How Good Is the New Colorize Neural Filter in Photoshop?

Photoshop has been embracing A.I and neural filters over the last year or so, and one that has grabbed a lot of attention is the automatic colorize filter. But how good is it for coloring black and white images?

I can scarcely remember how I got started with it, but nearly a decade ago, I worked out I could recolor black and white, vintage photographs better than many of the people selling the service. I took much longer to do it, but in most instances, I could create better results. I was only doing it for fun to begin with, but as requests from friends and family came pouring in, I decided to turn it into a mini-business. It did well for a while and I still get requests today, but I pivoted away for the most part.

The reason I did this was that I noticed automated, A.I driven applications were getting better and closer to realistic. I knew the service wasin a guillotine and that the blade was going to drop sooner rather than later. It actually took longer than I had expected for it to become more common and for Photoshop to offer it, and it still isn't accurate enough, but it's getting much closer. As with most automated tools, the best way to use them is as part of a larger workflow, where you guide the results and improve the output.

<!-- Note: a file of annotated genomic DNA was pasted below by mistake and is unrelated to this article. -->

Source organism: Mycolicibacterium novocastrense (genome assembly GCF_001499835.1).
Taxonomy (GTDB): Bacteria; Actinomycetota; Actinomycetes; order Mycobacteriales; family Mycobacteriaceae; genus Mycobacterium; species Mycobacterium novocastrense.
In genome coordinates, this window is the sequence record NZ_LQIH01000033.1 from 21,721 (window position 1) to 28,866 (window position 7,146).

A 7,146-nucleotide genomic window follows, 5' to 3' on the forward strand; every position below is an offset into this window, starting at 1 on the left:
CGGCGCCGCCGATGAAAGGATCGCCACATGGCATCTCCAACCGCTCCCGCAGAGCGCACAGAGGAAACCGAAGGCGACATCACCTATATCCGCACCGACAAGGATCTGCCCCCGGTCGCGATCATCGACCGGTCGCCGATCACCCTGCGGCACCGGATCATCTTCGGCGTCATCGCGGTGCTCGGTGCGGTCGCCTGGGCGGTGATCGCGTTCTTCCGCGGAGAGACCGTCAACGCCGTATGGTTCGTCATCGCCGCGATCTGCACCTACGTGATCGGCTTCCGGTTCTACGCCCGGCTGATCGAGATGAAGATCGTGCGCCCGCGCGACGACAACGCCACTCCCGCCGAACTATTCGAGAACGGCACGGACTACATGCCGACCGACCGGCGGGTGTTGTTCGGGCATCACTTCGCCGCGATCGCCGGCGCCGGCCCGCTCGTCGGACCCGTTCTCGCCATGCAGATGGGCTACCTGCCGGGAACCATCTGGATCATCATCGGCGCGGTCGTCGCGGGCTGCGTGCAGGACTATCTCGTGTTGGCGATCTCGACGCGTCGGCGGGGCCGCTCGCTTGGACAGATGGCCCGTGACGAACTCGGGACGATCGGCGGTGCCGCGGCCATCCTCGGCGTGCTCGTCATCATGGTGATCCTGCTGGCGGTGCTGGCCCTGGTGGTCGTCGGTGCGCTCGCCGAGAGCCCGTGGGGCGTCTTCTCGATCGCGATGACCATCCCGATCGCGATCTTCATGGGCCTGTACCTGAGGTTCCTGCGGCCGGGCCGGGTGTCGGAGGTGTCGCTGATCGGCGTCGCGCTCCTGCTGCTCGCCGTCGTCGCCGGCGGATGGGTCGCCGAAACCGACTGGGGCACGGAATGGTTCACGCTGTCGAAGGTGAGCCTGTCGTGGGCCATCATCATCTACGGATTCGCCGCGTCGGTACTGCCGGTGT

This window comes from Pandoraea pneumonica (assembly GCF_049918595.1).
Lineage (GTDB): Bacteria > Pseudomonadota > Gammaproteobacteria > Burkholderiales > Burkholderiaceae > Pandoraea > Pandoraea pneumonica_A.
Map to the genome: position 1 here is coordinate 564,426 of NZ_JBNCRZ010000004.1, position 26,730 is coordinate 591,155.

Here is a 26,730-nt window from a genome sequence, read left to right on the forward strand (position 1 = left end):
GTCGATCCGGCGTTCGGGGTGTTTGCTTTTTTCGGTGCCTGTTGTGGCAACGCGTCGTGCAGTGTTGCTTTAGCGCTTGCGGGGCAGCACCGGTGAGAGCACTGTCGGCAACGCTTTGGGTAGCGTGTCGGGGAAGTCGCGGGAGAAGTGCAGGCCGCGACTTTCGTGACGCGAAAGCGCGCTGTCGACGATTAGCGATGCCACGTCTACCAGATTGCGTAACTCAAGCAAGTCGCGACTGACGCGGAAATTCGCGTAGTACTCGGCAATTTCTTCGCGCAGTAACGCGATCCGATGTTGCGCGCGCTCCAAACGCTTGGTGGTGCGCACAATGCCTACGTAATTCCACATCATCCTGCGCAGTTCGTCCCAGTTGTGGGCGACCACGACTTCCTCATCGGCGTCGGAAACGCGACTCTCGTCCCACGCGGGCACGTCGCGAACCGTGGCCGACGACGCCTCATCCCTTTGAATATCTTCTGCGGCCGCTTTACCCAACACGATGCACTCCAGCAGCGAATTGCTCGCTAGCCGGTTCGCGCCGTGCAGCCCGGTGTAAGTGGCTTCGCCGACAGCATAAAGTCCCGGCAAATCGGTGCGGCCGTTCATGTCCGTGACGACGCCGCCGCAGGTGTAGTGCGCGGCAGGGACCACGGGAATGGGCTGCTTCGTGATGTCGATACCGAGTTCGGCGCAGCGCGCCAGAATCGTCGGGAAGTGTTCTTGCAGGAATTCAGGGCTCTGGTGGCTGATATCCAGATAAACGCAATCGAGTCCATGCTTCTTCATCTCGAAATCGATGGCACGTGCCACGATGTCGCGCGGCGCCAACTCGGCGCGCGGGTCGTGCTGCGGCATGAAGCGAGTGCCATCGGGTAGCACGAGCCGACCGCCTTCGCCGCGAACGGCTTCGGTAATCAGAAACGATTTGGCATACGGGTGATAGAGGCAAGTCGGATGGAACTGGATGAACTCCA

Have you tried the new Colorize neural filter in Photoshop? What did you make of it?

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4 Comments

Nick Rains's picture

Fun watching a presenter doing his level best to talk up something that is clearly not working. "In Beta' is a bit optimistic - I have tried this too, and got the same results. That's a big "Nope" from me.

Dale Karnegie's picture

It's a nice tool, that's still in beta, and clearly has good potential

Catherine Bowlene's picture

Not sure it can outshine my beloved Photoglory, but I'll give it a shot.

Kirk Darling's picture

I can't even get it to download.